Thread: files size to char[]

  1. #1
    Registered User
    Join Date
    Apr 2005
    Costa Rica

    Question storing of files size to char[]

    well I am under XP using VC++6.
    So, I need to get the file size of a bunch of files into char[].
    //Declaration of token:
    char *token[512] = {0};
    later token holds all the file names I need.
    The way for getting a file's size I use is:

    GetFileAttributesEx(TEXT("File.txt"), GetFileExInfoStandard, &wfad);
    printf("Size of File.txt is %u\n", wfad.nFileSizeHigh);
    but using a for loop doesnt work, it shows the very same value for every token[i].
    so if I use:
    //say the number of files is 16
    for (int J=0;J<=15;J++)
    GetFileAttributesEx(TEXT(token[J]), GetFileExInfoStandard, &wfad);
    printf("Size-> %u\n", wfad.nFileSizeHigh);
    it will show the same number for all the token[J].
    how can I store the file sizes in token[] to a char[]??? (lets name it FileSizes[])

    also if anyone knows what is nFileSizeHigh and nFileSizeLow that would hel me understand better what's going on.

    thanks a lot! =D
    Last edited by purefan; 04-03-2005 at 08:41 PM. Reason: claryfing the Title

  2. #2
    Registered User
    Join Date
    Apr 2003
    hello! well I am under XP using VC++6.
    also if anyone knows what is nFileSizeHigh and nFileSizeLow that would hel me understand better what's going on.
    Well, in VC++6, if you click on Help>Index and paste in: WIN32_FILE_ATTRIBUTE_DATA, hit return, and insert the required MSDN disc, you will be presented with this information:
    The WIN32_FILE_ATTRIBUTE_DATA structure contains attribute information for a file or directory. The GetFileAttributesEx function uses this structure.
    typedef struct _WIN32_FILE_ATTRIBUTE_DATA{ 
        DWORD      dwFileAttributes; 
        FILETIME   ftCreationTime; 
        FILETIME   ftLastAccessTime; 
        FILETIME   ftLastWriteTime; 
        DWORD      nFileSizeHigh; 
        DWORD      nFileSizeLow; 
    Specifies the high-order DWORD of the file size. This member has no meaning for directories.
    Specifies the low-order DWORD of the file size. This member has no meaning for directories.
    Pasting DWORD into the index, turns up this:
    DWORD 32-bit unsigned integer.
    Here is a description of the function you are calling:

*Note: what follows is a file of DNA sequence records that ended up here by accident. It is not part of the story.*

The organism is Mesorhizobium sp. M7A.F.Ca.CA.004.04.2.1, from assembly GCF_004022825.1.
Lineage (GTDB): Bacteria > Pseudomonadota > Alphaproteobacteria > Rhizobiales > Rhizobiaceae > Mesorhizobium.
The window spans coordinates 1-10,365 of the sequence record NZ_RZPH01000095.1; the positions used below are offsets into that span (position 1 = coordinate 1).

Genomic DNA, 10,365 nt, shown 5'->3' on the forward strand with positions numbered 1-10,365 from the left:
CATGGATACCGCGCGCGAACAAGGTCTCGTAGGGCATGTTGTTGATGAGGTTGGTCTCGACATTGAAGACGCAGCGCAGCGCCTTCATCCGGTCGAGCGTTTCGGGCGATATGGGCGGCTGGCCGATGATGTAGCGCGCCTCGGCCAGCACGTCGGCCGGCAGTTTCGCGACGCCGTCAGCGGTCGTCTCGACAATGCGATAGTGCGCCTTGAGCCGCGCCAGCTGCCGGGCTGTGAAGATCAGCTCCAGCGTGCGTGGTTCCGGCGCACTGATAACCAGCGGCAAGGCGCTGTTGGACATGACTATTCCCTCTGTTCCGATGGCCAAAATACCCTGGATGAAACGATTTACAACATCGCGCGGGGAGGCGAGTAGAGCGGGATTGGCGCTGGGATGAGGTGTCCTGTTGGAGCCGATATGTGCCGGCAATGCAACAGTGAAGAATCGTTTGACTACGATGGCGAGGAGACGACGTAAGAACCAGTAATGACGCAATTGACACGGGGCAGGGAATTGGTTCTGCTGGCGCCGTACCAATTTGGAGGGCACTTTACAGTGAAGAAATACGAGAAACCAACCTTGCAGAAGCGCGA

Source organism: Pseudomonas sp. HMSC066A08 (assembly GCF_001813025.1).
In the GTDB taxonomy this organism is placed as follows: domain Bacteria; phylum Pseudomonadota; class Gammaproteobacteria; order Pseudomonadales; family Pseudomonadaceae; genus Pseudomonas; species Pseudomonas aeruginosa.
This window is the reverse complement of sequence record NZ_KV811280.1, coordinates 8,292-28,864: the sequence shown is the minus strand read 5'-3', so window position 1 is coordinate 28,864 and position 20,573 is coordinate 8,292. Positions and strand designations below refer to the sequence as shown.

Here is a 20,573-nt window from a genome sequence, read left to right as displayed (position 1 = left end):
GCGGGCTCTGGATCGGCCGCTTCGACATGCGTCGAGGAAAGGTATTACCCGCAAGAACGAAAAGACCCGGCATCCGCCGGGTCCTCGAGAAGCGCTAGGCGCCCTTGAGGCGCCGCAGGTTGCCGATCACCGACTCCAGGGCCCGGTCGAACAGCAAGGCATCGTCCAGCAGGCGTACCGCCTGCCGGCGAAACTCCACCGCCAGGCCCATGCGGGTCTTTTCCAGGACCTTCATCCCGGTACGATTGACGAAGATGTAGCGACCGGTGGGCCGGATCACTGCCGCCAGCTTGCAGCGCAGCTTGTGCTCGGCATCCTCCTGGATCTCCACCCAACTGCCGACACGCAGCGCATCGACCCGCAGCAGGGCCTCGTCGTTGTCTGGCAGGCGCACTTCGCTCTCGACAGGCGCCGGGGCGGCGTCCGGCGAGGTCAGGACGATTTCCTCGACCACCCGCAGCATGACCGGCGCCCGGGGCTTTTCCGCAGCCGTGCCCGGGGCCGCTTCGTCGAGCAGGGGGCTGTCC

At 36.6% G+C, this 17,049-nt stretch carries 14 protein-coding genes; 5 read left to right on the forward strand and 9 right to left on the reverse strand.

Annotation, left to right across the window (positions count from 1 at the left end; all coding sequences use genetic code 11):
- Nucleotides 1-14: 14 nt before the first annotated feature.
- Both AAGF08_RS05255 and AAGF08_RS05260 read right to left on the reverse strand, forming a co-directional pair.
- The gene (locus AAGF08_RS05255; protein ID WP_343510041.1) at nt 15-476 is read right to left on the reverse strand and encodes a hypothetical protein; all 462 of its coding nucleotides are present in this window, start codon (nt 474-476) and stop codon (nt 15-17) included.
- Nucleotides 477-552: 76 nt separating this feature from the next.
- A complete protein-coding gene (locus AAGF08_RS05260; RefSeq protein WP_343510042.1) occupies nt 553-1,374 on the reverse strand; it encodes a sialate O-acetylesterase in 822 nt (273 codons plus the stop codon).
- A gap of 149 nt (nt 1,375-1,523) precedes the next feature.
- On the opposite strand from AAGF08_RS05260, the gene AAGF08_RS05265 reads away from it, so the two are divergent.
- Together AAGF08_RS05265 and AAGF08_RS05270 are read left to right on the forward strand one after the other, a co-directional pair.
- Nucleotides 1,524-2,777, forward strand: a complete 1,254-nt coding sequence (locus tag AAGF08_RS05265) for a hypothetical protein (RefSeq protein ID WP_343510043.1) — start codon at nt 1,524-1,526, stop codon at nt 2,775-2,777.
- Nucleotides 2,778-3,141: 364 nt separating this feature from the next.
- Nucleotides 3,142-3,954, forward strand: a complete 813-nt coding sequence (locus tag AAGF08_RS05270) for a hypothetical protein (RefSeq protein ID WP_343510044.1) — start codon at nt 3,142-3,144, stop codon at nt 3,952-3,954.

The GetFileAttributesEx function obtains attribute information about a specified file or directory.
    BOOL GetFileAttributesEx(
      LPCTSTR lpFileName,       // file or directory name
      GET_FILEEX_INFO_LEVELS fInfoLevelId,  // attributes 
      LPVOID lpFileInformation   // receives attributes 
    Pointer to a null-terminated string that specifies a file or directory.
    By default, this string is limited to MAX_PATH characters. The limit is related to how the GetFileAttributesEx function parses paths. An application can transcend this limit and send in paths longer than MAX_PATH characters by calling the wide (W) version of GetFileAttributesEx and prepending "\\?\" to the path. However, each component in the path cannot be more than MAX_PATH characters long. The "\\?\" tells the function to turn off path parsing. This technique also works with UNC names. The "\\?\" is ignored as part of the path. For example, "\\?\C:\myworld\private" is seen as "C:\myworld\private", and "\\?\UNC\peanuts\hotstuff\coolapps" is seen as "\\peanuts\hotstuff\coolapps".

    Specifies a GET_FILEEX_INFO_LEVELS enumeration type that gives the set of attribute information to obtain.
    Pointer to a buffer that receives the attribute information. The type of attribute information stored into this buffer is determined by the value of fInfoLevelId.
    Return Values
    If the function succeeds, the return value is a nonzero value.

    If the function fails, the return value is zero. To get extended error information, call GetLastError.
    LPVOID Generic pointer type, equivalent to (void *). Should be used instead of LPSTR.
    I don't see a DWORD parameter for that function, so why are you using nFileSizeHigh?
    Last edited by 7stud; 04-03-2005 at 10:01 PM.

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